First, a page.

Overcoming Writer’s Block When Writing Academic Essays
Writer’s block. It’s the worst, most dreaded feeling a student can ever get, and it happens far too often. Most of the time, our natural reaction is to procrastinate. The ideas aren’t coming and the words aren’t flowing. Putting it off seems like a great way to stay less stressed, and our eventual hope is to feel inspired when we return to the assignment. However, if students avoid papers because of writer’s block, it can only end up hurting them in the end. Rather than evade or dread projects that come with writer’s block, students should learn ways to manage and overcome those blocks. Writers around the world who need to overcome serious writer’s block use the following strategies. Try a few of them yourself, and see how your writing improves!
- Take breaks. Sometimes, students want to sit down and write as much as they can in one sitting. Not only will this completely overexert you, it will probably end up producing a poorly-written paper. You need to take mini breaks from your writing. This is not the same as procrastinating. Don’t put things off indefinitely; set a time limit. For example, take a ten minute break for every half hour of writing. Do something relaxing during your break; do some yoga, drink some tea or enjoy any other activity that works to lower your stress.
- Have a minimum writing schedule. If you’re 5-page paper is due in two weeks, consistently put aside a daily time to write. Maybe you’ll decide to write a paragraph every day; maybe 100 words. Whatever you do, set it up, and stick to it. Meet your own deadlines. You’ll find that having a set amount of writing will help you better push through tough writing blocks.
- Try doing other work simultaneously. Sometimes, writer’s block can be overcome by simply switching up the project. Working on your own book, a math assignment or any other academic project can help to refocus your mind. Working diligently on another project keeps your brain moving but not overwhelmed. It can also help to build your personal confidence and make you more willing and able to tackle writing again later. Even unrelated activities like building a model or painting a picture can help to refocus someone with writer’s block.
- Go back to your outlines and notes. Stuck in the middle of your writing? Go back to what got you started in the first place. A lot of students don’t regard their outline or research notes after they make them; this is a crucial error. Returning to those original facts and ideas can really help jump-start a brain stuck in writer’s block.
Posted by July 7th, 2016
Everyone has experienced writer’s block at some point in time – whether it’s while writing a college essay, a course research paper or a first-draft of a dissertation.
Whether or not writing comes naturally to you isn’t the issue – it happens to everyone and everyone needs to write something at some point in their academic career.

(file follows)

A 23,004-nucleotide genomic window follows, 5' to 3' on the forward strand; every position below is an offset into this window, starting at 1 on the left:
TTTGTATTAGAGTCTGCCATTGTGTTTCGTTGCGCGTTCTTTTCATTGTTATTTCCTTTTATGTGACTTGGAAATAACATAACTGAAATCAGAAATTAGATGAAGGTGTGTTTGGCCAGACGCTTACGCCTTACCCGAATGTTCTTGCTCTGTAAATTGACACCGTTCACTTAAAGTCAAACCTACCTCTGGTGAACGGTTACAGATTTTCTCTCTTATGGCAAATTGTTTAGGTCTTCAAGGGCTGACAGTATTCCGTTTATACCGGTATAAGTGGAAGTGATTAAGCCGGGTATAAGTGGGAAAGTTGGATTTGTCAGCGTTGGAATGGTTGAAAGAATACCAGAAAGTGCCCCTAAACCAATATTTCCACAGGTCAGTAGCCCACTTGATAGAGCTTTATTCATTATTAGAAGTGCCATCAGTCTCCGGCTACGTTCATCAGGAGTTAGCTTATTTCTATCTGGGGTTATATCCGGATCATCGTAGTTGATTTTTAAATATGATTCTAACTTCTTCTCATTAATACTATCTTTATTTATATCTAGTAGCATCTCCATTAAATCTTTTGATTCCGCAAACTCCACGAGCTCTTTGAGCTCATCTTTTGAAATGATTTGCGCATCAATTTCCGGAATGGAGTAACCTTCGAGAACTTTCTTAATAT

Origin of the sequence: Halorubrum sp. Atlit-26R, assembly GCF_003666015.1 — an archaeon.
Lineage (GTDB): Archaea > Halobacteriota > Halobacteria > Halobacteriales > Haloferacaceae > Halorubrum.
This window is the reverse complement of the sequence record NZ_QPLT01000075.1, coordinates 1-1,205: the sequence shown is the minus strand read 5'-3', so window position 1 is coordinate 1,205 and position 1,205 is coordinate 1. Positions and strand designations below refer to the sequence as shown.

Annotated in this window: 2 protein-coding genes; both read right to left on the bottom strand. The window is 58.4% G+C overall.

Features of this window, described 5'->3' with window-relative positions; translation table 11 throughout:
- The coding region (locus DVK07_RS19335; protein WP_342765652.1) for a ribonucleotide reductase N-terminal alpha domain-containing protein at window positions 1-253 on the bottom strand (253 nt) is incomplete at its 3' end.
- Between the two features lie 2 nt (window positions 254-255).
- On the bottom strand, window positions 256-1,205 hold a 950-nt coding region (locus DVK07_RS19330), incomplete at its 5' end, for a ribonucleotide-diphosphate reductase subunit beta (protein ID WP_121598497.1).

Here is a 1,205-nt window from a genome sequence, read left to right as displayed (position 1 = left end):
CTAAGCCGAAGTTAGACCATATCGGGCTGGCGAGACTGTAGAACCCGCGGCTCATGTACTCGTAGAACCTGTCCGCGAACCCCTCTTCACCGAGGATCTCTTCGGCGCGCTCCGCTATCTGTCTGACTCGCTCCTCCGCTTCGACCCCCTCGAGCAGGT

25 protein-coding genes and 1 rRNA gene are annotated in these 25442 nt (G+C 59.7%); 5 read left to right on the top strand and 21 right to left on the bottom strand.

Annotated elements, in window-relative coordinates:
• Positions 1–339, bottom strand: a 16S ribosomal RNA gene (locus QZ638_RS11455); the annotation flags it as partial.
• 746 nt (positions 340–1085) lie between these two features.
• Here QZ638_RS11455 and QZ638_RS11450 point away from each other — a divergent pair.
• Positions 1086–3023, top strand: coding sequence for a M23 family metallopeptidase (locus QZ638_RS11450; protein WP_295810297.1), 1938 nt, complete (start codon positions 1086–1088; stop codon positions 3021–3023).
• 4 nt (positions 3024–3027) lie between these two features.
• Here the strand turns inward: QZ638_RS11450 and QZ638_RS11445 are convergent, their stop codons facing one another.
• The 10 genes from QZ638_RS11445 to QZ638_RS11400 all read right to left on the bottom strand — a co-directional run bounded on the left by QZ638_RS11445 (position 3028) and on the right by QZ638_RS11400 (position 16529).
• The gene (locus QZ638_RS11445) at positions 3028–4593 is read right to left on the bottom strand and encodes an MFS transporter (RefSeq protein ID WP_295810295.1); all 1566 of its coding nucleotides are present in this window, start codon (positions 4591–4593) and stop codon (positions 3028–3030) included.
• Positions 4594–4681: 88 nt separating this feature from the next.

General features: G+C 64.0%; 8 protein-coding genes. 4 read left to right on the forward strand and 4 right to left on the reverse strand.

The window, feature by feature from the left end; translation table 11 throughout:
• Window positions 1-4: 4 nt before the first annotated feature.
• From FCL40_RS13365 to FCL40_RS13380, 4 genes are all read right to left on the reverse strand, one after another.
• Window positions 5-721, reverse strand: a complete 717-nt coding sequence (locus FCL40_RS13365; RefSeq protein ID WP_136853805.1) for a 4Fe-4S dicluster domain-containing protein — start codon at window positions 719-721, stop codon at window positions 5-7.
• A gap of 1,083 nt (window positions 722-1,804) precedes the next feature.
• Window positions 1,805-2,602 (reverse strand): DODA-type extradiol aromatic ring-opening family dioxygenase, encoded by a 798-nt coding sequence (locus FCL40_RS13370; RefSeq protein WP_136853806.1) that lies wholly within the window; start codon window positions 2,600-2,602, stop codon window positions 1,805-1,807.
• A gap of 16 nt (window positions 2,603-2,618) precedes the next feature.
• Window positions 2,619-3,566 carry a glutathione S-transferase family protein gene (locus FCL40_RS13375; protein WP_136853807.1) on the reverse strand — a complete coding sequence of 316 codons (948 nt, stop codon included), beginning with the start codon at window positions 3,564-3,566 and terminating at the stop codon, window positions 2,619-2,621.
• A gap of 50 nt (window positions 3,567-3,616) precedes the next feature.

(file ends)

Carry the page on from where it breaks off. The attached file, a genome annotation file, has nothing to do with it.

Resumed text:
No matter what you’re writing about, writer’s block can literally put a roadblock in your path to success. Getting rid of it will help you continue your stream of productivity and allow you to move forward in your tasks.
Here are some helpful hints to utilize when trying to overcome writer’s block:
Create an Outline
Sometimes, you know what you want to say but don’t know how to say it. If you organize out your points in outline form, it’s much easier to fill in the blanks in between.
Divide your sections by topics or points, which will become your discussion paragraphs.
If you have any quotations you’d like to incorporate, add them to the relevant sections within the outline.
You can even add how you want to begin and end, so you’ll have everything laid out from start to finish.
Once you’re finished, you just need to add in wording to formulate clear thoughts, but all of the difficult work is already finished since you know what you’re going to say.
Stop Trying to Write
Walk away. Do something else that takes your mind off of trying to write.
It may be that your brain just needs a break and some time to recharge. There’s nothing wrong with stopping for a while and picking up where you left off after you’ve had a break.
Rest Your Brain
Maybe you’re tired. Maybe something else is on your mind. Whatever it is that’s blocking you clearly needs time, so let your mind work it out by resting and relaxing.
You can get back to writing when you’re recharged and the block has removed itself from the equation.
Do Something Creative
If you do something other than writing, but still creative, it’ll get your brain recharged in terms of creativity. It can help to inspire you and boost the writing process back into gear.
Have you ever needed to know something on cue? You may know it inside-and-out but, when it comes time to recite, you choke.
The same goes for writing. If you need to come up with something under pressure, it can hinder you speechless, so to speak.
While some people claim to write well under pressure, that’s likely not true for most people.
Avoid procrastinating so you have time to work through the writing process thoroughly, without pressure – if you can help it. If deadlines come into play, and you don’t have control over the situation, simply try another tip!
Write about Something Else
Just exercising writing – about your day, a story or anything else – will help get your brain into writing mode and help get you back on track.
Don’t Pressure Yourself
It’s not going to help if you put yourself down for having a block. It happens to the best of writers, so just take a break or try one of the above tips instead!
What helps you overcome writer’s block?
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